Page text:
QuEra Computing, which had the distinction of becoming the first publicly-accessible neutral-atom quantum computer when it debuted on Amazon Braket late last year, is increasing the availability of its 256-qubit Aquila device on the Braket service from 10 to 48 hours per week.
This capacity increase is in response to a consistently high level of customer demand for the device via Amazon Braket, and will potentially allow many more users around the world to access Aquila, according to Boston-based QuEra.
“It is very encouraging to announce such a significant expansion in Aquila’s availability just a few months after we launched on the cloud,” said Alex Keesling, CEO at QuEra Computing. “The response in the quantum computing community to Aquila and neutral-atom quantum has been very strong, and we believe this additional capacity on Amazon Braket opens up even more opportunity for corporate and research partners to explore quantum computing projects with QuEra.”
“Amazon Braket is rooted in giving our customers choice as they explore different types of quantum computing hardware. By increasing the availability of QuEra’s Aquila device on Amazon Braket by almost five times, we’re opening up even more opportunities for users to experiment with their hardware of choice on our service,” said Richard Moulds, general manager, Amazon Braket. “Beyond facilitating access to quantum computing resources on a global scale, Aquila’s increased availability means customers can now execute even longer and more sophisticated jobs. This provides a rare opportunity for users in various industries to address several of their most complex business problems, including those utilizing quantum machine learning, optimization, and simulation applications.”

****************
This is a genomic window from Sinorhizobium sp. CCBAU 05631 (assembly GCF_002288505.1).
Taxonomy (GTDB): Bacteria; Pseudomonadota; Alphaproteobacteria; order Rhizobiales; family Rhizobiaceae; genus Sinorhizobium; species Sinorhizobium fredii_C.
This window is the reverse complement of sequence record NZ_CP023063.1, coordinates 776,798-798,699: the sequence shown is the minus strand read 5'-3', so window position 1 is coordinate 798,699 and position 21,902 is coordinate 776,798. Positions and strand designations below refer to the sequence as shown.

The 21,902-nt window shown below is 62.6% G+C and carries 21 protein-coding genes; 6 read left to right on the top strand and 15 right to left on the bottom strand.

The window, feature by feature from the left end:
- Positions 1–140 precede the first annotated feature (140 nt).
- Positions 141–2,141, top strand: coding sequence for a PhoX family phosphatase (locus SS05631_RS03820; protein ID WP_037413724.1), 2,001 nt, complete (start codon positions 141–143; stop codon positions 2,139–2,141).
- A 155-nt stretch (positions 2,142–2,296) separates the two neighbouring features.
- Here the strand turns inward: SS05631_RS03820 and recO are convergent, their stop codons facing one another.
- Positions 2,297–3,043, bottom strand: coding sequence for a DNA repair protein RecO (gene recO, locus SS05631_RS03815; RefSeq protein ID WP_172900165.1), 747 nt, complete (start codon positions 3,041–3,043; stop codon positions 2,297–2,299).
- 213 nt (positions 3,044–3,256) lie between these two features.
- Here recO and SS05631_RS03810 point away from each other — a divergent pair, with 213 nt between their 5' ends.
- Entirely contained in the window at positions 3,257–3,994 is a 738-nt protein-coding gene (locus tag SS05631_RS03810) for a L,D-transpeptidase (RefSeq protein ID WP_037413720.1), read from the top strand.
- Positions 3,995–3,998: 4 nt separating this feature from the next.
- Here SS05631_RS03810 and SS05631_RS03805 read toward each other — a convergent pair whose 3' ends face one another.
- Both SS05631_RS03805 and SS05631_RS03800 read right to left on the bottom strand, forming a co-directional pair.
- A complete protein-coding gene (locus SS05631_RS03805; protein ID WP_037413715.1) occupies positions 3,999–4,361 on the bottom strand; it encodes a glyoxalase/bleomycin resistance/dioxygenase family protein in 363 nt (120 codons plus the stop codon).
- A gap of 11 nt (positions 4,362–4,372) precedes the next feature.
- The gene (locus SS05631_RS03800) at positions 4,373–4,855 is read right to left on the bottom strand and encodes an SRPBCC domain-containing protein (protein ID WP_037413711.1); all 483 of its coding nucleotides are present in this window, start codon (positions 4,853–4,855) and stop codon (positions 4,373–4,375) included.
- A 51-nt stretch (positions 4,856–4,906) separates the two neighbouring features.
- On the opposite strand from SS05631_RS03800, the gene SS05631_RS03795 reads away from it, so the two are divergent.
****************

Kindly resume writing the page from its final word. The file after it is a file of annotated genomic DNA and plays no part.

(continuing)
In a recent interview with IQT, Moulds said Amazon Braket would continue work with its QPU partners to expand availability of existing and new machines via the cloud, and added that a cloud-based model continues to be the best way for many users to experiment with quantum computing. “Buying your own machine doesn’t really make sense because these machines are all very different. Nobody knows which one is going to prevail in the future, and they are constantly changing so… I don’t know if that’s a great investment right now, but a service that gives you easy access to a variety of technologies I think makes a lot of sense.”
Dan O’Shea has covered telecommunications and related topics including semiconductors, sensors, retail systems, digital payments and quantum computing/technology for over 25 years.